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Diamond Leaves ePartners, McCarthy Steps in as CEO

Software reselling veteran Howard Diamond has left ePartners Inc. and the company has promoted its former President, Michael McCarthy, to replace Diamond as CEO.

ePartners, a Gold Certified Partner with U.S. headquarters in Irving, Texas, announced the leadership change in late December.

Founded in 1992, ePartners has fueled its growth by acquisition more than most other Microsoft Business Solutions (MBS) partners. In fact, Diamond came out of retirement in 2004 to manage ePartners' merger with another big MBS partner, EYT, where he'd previously served as CEO.

Diamond and McCarthy have worked together for years, first at CorpSoft Inc. of Norwood, Mass., then at Level 3 Communications Inc. of Broomfield, Colo., which bought CorpSoft in early 2002. A few months after that acquisition, Level 3 snapped up Software Spectrum Inc., another big large account reseller, merging its operations with CorpSoft's. Diamond and McCarthy both held top positions in the newly combined company, then based in Dallas (following a later sale, Software Spectrum is now known as Insight Enterprises Inc. and is headquartered in Tempe, Ariz.).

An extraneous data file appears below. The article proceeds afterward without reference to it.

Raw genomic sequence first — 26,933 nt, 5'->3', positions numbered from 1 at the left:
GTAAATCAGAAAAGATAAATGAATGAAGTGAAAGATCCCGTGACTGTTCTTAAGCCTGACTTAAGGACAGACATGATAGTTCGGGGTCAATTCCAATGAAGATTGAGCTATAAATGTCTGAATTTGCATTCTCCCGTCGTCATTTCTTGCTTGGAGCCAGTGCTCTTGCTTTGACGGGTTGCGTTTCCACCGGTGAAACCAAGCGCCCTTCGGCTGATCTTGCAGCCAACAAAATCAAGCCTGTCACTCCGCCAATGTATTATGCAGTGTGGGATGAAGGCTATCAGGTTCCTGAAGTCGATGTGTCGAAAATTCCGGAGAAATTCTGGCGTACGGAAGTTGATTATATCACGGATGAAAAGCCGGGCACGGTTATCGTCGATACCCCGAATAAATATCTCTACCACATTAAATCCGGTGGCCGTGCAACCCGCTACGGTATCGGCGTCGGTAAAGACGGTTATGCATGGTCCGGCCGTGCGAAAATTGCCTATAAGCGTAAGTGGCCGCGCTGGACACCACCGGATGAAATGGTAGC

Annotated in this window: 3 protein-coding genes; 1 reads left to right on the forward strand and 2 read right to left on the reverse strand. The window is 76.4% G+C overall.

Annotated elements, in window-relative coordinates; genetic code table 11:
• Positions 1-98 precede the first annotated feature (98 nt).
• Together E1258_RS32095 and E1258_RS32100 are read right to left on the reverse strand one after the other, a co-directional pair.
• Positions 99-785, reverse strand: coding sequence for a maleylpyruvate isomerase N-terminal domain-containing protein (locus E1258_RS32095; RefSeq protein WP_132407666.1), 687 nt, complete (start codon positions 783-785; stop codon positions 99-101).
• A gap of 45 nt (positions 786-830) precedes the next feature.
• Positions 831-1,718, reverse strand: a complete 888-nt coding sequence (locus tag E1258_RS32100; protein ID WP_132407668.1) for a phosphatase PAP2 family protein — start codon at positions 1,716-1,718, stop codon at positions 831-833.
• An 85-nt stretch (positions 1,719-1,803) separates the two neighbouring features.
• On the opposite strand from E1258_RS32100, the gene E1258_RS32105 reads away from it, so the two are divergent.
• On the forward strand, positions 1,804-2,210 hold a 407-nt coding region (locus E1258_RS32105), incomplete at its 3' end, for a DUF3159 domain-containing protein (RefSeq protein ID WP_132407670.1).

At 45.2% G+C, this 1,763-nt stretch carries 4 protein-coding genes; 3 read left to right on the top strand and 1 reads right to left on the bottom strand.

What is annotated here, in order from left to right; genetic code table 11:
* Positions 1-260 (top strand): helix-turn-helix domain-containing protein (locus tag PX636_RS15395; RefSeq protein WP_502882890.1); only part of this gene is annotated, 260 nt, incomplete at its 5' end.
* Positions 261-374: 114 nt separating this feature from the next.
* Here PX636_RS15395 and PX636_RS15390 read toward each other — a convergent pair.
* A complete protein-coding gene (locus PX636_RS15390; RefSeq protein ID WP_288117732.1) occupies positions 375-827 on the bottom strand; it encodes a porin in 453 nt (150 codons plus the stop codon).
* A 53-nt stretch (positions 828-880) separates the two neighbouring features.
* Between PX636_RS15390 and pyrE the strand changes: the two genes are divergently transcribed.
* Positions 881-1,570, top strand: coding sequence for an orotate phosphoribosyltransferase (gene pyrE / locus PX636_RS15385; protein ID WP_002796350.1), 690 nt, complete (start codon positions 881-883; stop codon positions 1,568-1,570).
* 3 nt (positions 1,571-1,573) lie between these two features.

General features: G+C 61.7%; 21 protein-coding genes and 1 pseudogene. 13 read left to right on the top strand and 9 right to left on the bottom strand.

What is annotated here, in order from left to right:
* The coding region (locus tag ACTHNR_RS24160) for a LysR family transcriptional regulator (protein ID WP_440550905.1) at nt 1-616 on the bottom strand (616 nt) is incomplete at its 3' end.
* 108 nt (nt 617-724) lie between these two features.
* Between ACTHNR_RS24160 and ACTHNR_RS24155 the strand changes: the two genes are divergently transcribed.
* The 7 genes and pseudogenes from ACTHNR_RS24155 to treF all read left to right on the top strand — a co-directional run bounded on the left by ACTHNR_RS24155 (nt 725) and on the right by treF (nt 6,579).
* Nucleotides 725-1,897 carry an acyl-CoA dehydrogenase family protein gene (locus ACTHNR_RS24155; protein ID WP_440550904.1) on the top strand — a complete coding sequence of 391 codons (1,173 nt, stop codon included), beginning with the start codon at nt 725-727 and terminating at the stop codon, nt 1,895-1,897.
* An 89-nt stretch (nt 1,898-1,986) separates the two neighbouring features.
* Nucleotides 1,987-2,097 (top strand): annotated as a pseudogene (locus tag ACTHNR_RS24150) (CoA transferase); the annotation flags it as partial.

Diamond had been chairman and CEO of ePartners since August 2005; McCarthy joined ePartners as a general manager in mid-2006 and was named president in May 2007.

Diamond, who couldn't be reached for comment about his departure, has long been a major voice in the industry. He often said that value-added resellers need to play up their own domain expertise to prove their worth to customers rather than continually touting the vendor wares they represent. The real profit lies in customization, service and support more than in the underlying software components, he said. That contention may prove even more powerful in an age of Web-enabled software distribution, or Software as a Service.

He also advised partners to develop regional, as well as national, contacts at Microsoft. "What really ends up paying off for a company like ours are the relationships our local regions are able to develop with Microsoft's local regions," Diamond told RCP two years ago (see "Formula for Rapid Growth," April 2006). "The real go-to-market activity happens there."

About the Author

Barbara Darrow is Industry Editor for Redmond Developer News, Redmond magazine and Redmond Channel Partner. She has covered technology and business issues for 20 years.

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